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Networks

What is a network?

• A network consists of
two or more
computers that are
linked in order to:
• share resources (such
as printers and CD-
ROMs),
• exchange files, or
• allow electronic
communications
ADVANTAGES of NETWORKS
• A network makes it easier to communicate
(between computers)
• Eg an email is faster than ‘normal mail’

• There are 2 major ways networks advantage
people and organisations
1. Save money by sharing resources
2. Remote services
ADVANTAGES of NETWORKS
1. Save money by sharing resources
• Eg teacher sends notes via email instead of printing, photocopying,
collating, stapling & handing out
• Sharing internet connection resources
• Many people able to use one connection
• Sharing printing resources
• Many people able to use one printer
• Sharing other resources
• Like faxes, CD-ROM towers, network storage & directory services
ADVANTAGES of
NETWORKS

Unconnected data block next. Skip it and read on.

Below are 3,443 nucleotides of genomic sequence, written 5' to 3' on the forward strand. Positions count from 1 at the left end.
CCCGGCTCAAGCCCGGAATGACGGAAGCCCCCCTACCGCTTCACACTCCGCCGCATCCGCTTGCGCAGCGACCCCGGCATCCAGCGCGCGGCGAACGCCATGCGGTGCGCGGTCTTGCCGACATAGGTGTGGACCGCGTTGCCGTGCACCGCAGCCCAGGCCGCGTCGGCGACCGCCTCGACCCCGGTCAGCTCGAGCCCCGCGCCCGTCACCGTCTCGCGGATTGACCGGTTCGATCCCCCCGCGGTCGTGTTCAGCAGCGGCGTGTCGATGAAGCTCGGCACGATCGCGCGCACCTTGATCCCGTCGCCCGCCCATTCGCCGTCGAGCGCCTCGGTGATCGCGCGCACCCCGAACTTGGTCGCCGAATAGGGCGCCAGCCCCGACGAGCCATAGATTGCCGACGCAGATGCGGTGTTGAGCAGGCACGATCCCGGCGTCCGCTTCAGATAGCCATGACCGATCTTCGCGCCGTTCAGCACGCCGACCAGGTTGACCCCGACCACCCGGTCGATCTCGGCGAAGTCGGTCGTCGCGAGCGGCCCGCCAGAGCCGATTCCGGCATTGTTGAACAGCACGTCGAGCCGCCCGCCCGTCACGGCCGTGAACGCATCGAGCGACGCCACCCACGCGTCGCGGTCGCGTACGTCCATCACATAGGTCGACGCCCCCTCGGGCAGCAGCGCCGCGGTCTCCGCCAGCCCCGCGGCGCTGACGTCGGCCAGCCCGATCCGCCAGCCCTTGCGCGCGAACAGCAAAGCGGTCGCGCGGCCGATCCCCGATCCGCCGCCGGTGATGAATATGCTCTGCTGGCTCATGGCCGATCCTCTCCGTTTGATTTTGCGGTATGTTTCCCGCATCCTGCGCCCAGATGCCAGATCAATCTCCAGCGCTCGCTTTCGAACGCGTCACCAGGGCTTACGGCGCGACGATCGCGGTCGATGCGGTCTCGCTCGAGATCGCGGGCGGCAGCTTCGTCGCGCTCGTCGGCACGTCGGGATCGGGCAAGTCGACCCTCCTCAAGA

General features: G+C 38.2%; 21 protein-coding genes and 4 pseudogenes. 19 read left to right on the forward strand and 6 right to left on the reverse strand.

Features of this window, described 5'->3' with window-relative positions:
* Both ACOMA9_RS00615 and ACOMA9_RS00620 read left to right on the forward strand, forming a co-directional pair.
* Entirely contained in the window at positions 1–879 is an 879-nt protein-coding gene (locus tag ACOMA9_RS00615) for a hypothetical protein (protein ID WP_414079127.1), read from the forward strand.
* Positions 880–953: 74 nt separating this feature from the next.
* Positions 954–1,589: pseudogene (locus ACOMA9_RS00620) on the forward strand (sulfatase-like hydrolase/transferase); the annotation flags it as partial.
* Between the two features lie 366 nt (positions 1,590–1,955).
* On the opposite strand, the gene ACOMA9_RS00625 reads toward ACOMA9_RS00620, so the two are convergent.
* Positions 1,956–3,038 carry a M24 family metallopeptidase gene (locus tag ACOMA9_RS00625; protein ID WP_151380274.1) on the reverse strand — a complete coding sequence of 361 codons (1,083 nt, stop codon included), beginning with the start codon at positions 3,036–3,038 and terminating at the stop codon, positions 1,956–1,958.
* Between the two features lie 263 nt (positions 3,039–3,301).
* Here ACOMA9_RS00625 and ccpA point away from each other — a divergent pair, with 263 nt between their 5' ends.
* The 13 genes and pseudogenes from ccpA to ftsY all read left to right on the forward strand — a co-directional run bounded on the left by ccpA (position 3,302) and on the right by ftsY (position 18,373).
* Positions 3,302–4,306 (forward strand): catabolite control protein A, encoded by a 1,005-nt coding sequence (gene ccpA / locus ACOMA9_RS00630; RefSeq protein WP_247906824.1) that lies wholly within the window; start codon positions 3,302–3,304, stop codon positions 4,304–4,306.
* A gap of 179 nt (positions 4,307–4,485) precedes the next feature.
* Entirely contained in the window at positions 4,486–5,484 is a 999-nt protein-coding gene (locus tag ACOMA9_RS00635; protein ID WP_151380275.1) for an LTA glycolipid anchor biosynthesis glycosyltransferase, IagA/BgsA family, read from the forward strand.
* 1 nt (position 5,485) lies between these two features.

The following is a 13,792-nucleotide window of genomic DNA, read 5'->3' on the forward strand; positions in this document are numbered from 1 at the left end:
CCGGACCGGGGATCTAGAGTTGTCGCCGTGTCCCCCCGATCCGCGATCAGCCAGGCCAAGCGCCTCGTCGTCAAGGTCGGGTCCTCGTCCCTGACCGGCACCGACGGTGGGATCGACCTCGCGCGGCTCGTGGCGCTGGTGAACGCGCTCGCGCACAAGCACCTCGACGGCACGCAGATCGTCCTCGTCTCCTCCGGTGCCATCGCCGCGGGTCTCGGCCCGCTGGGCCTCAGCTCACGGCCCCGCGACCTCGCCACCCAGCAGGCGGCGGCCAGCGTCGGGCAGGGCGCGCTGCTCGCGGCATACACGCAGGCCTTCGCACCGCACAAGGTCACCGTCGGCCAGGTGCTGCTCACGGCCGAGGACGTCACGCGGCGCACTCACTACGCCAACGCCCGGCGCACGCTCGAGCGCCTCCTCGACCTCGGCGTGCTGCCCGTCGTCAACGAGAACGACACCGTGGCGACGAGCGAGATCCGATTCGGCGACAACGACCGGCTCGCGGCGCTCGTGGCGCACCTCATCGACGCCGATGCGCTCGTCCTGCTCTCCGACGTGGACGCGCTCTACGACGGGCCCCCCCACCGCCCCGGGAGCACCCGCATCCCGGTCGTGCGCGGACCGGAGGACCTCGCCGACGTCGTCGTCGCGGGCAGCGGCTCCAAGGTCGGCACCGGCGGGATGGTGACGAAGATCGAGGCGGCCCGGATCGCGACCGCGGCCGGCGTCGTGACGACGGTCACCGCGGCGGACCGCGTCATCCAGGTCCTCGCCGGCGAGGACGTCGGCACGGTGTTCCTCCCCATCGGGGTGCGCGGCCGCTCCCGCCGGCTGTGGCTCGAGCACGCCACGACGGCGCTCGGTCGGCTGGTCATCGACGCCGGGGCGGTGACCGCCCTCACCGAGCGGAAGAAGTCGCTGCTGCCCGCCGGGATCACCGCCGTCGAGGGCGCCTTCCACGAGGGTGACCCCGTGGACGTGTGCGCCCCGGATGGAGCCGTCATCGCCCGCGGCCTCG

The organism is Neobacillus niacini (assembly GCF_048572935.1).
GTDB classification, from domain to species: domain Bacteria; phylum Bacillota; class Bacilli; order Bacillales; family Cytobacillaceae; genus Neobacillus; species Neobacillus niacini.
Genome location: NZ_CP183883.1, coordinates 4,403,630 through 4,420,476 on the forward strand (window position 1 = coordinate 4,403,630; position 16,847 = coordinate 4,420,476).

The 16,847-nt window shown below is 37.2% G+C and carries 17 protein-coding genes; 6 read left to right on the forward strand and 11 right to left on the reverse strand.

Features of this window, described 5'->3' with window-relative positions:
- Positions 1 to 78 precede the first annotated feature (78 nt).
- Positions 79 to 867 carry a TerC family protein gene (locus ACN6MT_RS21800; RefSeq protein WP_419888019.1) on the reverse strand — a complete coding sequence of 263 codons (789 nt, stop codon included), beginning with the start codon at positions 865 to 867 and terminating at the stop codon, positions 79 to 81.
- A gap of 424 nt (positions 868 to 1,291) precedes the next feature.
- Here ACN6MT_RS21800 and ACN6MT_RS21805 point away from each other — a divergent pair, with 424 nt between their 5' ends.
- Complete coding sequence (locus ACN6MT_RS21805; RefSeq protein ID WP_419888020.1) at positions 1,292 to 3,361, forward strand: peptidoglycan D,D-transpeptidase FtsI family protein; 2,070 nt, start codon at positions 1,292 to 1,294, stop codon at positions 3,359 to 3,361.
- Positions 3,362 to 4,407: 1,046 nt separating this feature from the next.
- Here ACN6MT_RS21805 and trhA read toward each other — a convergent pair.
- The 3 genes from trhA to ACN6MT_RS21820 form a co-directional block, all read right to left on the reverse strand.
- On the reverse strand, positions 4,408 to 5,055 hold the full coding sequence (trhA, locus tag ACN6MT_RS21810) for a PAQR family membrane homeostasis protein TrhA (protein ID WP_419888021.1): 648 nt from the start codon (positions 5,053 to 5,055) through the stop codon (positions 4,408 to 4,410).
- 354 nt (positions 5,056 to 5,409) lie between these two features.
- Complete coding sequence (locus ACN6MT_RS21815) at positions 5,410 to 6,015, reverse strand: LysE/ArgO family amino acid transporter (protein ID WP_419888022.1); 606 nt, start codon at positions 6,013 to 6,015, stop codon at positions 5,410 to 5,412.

2. Remote services
• Eg customers ordering over the internet
• Eg business to business transactions
• Gives customers more control (and reduces 3rd
party errors/ human errors)
• Eg ATMs
USING NETWORKS
• The cost of equipment used to connect a
computer to a network is now relatively
cheap

• The software used to control networks
has developed and improved so that
most users do not know there is software
handling such tasks
• The use of networks has become
“transparent” to the user
How are they linked?

• Computers on a
network may be linked
through:
• cables,
• telephone lines,
• radio waves, satellites
or
• wireless technologies
COMMON NETWORKS
• Cable TV
• (traffic is just one way)

• Telephone system
• (traffic is two-way)

• Mobile phones
• (use radio waves rather than cables or wires)
The two basic types of networks
include:
• Local Area
Networks
(LAN) LAN

• Wide Area
Networks WAN
(WAN)
Local area networks

• LANs are confined to a relatively small area
such as a school or a building
• LANs usually have one computer designated
as the file server
• Other computers are connected to the network
by cables connecting network interface cards
in each computer
Wide Area Networks

• WANs connect larger
areas, such as whole
states, or even the
world.
• Transoceanic cables
and satellites are used
to connect WANs
Protocol

• A protocol is a set of PROTOCOL =
SET OF RULES ABOUT
rules that governs the COMMUNICATIONS

communications BETWEEN
NETWORKS!
between computers on a
network
• These rules include
guidelines that regulate
the method of access,
types of cabling and
speed of data transfer
The most common protocols are:

• Ethernet
• Local Protocol = a formal
Talk description of a set of